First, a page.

Transforming the American Dream into Imagination of the Earth

One of Shakespeare’s greatest monologues from As You Like It reads, “All the world’s a stage and all the men and women merely players…” After World War II, the United States took the reins of empire.  With the development of technology, film and television, the US put itself forward on the world stage as an influential director of the play.  At the same time destructive forces have come into the world seen in the “War on terror”, reduction of civil liberties and an unsustainable derivative economy. The American dream has become a theatrical framework, pulling many into its grandiose enterprise. 

In this workshop, the  idea of the American dream will be considered as an evolving concept, a theatrical fantasy that is has in some ways become the front story for corporate globalization. By using liberation psychology and psychoanalytic theory we will explore the dark side of the dream as a split between day and night consciousness. We will experiment with awakening as a critical agent for transforming the dream to set the stage for deep social change. Through exercises with imaginal figures and processes, we will dialogue with silenced voices in the theatre of empire and look at our shared cultural context from other perspectives, to then examine the consequences of the evolving American dream on the world stage.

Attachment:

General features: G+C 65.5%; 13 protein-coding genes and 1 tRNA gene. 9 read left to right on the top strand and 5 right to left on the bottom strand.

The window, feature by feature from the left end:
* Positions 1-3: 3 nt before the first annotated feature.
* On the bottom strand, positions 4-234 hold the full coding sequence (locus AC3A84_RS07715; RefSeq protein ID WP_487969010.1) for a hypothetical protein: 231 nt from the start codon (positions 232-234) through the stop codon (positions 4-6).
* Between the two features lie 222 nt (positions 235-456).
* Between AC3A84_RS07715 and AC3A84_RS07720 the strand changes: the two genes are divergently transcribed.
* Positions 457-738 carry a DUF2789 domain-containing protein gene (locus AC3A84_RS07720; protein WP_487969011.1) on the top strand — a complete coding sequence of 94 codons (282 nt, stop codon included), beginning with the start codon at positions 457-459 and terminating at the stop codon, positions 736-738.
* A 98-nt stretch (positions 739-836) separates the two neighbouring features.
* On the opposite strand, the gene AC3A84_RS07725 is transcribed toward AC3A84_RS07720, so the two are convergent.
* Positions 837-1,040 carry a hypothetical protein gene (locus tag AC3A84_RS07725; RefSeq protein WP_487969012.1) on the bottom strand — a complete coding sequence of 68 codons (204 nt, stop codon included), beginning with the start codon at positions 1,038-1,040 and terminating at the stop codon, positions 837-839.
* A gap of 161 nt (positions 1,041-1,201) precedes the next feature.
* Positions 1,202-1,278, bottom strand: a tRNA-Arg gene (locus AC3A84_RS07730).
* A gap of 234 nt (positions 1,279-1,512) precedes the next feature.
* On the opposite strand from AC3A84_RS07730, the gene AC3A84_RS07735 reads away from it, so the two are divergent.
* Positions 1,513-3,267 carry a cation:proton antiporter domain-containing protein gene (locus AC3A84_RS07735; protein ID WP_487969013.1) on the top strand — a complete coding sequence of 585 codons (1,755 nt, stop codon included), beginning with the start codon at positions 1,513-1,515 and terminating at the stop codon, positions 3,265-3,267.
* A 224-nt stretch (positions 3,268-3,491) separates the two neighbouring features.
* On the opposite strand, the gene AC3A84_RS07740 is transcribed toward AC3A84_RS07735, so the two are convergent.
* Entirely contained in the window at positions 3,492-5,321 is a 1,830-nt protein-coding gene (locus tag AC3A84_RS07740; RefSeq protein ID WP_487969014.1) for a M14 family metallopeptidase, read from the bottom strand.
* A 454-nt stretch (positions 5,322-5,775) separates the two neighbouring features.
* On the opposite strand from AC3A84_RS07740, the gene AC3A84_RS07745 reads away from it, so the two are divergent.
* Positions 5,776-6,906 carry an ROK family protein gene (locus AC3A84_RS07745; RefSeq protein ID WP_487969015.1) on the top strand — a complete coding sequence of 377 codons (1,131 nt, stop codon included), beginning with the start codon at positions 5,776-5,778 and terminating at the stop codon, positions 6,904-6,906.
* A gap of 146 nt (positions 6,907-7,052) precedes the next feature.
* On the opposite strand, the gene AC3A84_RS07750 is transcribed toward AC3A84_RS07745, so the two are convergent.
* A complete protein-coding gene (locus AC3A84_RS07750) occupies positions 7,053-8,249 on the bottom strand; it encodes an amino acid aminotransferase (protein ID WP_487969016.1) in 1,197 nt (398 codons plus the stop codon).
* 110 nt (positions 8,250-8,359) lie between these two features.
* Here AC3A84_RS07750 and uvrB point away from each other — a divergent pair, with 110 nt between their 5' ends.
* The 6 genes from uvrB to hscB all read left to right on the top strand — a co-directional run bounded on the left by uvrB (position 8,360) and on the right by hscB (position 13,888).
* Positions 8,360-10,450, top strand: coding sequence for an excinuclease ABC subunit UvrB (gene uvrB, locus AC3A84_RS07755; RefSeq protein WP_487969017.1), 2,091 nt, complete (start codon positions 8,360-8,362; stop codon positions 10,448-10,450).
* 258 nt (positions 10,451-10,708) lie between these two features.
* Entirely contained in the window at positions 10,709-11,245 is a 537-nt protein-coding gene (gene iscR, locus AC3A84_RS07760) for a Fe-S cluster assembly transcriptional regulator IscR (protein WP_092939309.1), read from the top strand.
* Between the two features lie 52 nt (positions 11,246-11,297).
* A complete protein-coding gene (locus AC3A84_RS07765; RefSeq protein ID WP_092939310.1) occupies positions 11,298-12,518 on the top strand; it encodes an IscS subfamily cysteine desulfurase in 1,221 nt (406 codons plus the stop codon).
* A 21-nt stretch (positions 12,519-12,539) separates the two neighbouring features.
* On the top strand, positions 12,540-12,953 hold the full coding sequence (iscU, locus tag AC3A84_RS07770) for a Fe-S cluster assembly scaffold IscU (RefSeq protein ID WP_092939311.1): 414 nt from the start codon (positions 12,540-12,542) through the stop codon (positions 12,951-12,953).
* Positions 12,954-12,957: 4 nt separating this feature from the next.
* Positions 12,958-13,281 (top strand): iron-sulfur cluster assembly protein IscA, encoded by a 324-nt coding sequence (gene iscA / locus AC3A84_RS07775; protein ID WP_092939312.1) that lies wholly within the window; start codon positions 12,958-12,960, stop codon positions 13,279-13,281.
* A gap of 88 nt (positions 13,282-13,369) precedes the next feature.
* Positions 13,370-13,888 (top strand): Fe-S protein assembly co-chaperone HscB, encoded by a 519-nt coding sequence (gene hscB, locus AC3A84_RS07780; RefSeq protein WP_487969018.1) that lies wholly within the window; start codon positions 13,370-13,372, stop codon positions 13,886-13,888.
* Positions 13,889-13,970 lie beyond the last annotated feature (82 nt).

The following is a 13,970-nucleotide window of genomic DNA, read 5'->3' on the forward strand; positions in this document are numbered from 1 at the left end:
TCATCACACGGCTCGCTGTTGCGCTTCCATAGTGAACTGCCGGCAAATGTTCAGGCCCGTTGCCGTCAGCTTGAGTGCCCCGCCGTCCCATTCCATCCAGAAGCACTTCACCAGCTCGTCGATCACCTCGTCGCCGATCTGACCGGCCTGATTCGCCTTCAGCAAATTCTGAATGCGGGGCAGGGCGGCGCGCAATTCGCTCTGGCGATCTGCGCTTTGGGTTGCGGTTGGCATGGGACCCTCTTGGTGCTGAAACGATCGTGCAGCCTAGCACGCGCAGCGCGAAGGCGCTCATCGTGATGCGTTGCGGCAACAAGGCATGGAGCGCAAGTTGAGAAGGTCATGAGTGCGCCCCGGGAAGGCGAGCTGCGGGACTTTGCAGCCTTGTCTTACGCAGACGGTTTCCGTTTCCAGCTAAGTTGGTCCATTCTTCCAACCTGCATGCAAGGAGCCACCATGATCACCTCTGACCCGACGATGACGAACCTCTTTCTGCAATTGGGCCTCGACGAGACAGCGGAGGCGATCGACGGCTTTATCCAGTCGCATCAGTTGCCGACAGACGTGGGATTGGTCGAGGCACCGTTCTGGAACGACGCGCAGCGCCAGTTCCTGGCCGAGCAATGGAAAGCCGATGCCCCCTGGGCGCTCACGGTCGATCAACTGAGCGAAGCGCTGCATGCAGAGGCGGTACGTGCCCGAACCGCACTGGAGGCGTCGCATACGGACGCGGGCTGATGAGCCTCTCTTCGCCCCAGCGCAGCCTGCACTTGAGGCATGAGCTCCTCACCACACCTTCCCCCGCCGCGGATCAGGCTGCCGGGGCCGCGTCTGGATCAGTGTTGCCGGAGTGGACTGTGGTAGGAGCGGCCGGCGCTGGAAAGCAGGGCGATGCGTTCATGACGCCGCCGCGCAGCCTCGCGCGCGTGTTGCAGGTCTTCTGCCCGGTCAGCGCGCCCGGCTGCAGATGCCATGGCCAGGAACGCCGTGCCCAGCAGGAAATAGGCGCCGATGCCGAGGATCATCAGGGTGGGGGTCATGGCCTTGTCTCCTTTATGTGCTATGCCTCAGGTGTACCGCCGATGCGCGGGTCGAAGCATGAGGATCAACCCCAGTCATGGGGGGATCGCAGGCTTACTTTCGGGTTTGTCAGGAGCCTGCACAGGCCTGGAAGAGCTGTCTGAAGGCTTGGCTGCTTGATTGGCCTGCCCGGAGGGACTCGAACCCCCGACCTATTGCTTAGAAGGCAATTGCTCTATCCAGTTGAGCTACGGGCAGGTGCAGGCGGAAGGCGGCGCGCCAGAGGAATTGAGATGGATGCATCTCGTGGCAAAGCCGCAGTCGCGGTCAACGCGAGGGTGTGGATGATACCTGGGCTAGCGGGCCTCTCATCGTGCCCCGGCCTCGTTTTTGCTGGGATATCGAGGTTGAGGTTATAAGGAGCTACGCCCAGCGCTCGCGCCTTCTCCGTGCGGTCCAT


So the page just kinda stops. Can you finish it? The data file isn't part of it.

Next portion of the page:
We will explore how psychology can contribute to evoking an awakened consciousness that witnesses the unfolding of world events, while participating in imagining the future. We will learn ways to act in solidarity with grass roots activists around the world to transform the American dream into an imagination of the earth, where active awakening leads to active participation, and reveal the play as an unfolding dream of all beings for the Earth.

Resources:

Pride, Prejudice, and Propaganda: Salvaging the American Dream by Robert S. Becker

In the Shadow of Power by Kike Arnal

Zinn. H.  (1990). Declaration of Independence: Cross-examining American ideology. New York: HarperPerennial.

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